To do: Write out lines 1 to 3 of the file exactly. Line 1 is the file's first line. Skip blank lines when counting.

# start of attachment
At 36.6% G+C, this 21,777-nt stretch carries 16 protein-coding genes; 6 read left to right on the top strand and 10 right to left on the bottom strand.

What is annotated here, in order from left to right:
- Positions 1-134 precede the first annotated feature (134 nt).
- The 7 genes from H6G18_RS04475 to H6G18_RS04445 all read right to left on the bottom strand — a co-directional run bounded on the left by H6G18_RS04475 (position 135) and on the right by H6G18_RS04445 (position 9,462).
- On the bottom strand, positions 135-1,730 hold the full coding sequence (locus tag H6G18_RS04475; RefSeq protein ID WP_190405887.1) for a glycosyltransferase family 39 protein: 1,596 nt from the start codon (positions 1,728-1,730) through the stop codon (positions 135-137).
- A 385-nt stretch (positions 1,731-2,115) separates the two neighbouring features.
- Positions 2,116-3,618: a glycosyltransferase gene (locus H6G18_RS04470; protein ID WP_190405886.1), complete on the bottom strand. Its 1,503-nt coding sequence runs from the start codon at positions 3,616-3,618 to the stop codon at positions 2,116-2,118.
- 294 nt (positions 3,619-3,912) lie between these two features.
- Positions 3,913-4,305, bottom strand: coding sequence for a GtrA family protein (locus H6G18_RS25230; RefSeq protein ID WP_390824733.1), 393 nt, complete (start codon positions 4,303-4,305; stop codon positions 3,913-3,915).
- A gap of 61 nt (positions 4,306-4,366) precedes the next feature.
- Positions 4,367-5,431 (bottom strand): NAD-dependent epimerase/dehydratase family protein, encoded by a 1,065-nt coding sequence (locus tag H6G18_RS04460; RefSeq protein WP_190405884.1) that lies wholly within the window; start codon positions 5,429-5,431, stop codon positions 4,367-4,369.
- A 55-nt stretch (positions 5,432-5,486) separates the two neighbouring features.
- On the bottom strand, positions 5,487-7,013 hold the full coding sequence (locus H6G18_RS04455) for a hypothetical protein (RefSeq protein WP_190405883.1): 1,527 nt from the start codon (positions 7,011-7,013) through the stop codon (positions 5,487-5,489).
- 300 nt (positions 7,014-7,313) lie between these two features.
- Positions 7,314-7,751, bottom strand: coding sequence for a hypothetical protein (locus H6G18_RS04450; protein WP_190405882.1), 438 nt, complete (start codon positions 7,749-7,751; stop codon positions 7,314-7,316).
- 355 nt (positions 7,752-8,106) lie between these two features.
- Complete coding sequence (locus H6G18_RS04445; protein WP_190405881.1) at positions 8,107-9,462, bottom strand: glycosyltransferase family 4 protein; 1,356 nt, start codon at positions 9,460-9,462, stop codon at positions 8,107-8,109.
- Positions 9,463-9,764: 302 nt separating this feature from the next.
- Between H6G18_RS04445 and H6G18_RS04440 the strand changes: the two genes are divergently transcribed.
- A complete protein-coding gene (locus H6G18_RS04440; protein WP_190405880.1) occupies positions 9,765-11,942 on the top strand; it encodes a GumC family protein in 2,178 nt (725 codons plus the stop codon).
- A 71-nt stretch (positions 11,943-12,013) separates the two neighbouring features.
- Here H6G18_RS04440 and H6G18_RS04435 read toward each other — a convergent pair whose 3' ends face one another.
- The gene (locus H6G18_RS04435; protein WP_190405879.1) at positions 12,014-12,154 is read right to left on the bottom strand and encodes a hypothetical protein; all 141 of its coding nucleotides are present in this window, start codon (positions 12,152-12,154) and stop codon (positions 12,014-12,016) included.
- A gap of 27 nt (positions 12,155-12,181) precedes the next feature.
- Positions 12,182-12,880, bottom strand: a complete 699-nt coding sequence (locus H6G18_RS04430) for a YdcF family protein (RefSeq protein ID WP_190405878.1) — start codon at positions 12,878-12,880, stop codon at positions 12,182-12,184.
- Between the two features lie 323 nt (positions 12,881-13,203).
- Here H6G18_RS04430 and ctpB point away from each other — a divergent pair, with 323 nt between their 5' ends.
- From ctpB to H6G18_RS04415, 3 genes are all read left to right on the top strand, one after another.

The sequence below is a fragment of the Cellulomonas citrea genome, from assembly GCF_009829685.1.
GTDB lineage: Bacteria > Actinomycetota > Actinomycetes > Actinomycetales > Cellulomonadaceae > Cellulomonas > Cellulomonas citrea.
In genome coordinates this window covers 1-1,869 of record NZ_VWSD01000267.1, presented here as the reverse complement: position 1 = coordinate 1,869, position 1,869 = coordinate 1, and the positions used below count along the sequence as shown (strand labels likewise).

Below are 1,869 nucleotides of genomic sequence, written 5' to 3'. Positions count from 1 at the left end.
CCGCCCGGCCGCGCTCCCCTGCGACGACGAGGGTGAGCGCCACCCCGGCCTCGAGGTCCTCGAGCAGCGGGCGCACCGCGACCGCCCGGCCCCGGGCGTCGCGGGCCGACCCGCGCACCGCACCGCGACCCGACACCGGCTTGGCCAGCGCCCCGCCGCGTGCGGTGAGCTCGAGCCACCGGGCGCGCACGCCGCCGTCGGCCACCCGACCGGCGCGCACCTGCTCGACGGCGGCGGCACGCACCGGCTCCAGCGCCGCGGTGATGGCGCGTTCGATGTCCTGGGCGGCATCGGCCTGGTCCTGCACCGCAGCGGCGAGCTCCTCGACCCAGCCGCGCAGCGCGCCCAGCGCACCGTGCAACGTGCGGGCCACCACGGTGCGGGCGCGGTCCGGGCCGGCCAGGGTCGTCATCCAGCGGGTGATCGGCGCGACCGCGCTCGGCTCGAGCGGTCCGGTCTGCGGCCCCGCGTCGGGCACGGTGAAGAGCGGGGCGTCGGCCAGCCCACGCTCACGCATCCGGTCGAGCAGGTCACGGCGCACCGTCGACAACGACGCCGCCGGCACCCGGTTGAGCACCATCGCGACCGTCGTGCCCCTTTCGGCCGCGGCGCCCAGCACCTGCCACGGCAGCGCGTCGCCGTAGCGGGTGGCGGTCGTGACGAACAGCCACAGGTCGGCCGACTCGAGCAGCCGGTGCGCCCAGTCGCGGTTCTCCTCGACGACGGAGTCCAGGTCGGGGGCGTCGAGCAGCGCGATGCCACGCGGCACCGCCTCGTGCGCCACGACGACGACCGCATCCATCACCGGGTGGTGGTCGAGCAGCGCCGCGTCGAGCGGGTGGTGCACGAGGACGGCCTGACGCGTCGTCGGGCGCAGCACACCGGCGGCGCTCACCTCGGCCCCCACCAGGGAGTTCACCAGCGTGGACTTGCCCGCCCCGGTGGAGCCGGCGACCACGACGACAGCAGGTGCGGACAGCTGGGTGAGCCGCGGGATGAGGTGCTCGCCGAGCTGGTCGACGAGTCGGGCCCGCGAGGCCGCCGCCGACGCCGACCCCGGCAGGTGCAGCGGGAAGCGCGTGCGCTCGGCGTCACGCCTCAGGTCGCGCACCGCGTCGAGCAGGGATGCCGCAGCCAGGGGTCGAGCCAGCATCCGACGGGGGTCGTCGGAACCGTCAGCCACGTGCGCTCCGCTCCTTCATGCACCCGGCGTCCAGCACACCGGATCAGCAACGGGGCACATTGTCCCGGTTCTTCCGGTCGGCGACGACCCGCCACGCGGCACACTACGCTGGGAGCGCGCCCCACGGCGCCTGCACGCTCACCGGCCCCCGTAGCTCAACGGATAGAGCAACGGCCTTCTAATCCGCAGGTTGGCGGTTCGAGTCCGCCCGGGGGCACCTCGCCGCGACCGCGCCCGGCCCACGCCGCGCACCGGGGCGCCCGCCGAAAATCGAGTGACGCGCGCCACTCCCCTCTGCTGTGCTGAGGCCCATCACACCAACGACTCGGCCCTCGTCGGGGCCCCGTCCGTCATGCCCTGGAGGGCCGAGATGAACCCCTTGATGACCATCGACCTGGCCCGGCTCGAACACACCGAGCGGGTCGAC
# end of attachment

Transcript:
At 36.6% G+C, this 21,777-nt stretch carries 16 protein-coding genes; 6 read left to right on the top strand and 10 right to left on the bottom strand.

What is annotated here, in order from left to right:
- Positions 1-134 precede the first annotated feature (134 nt).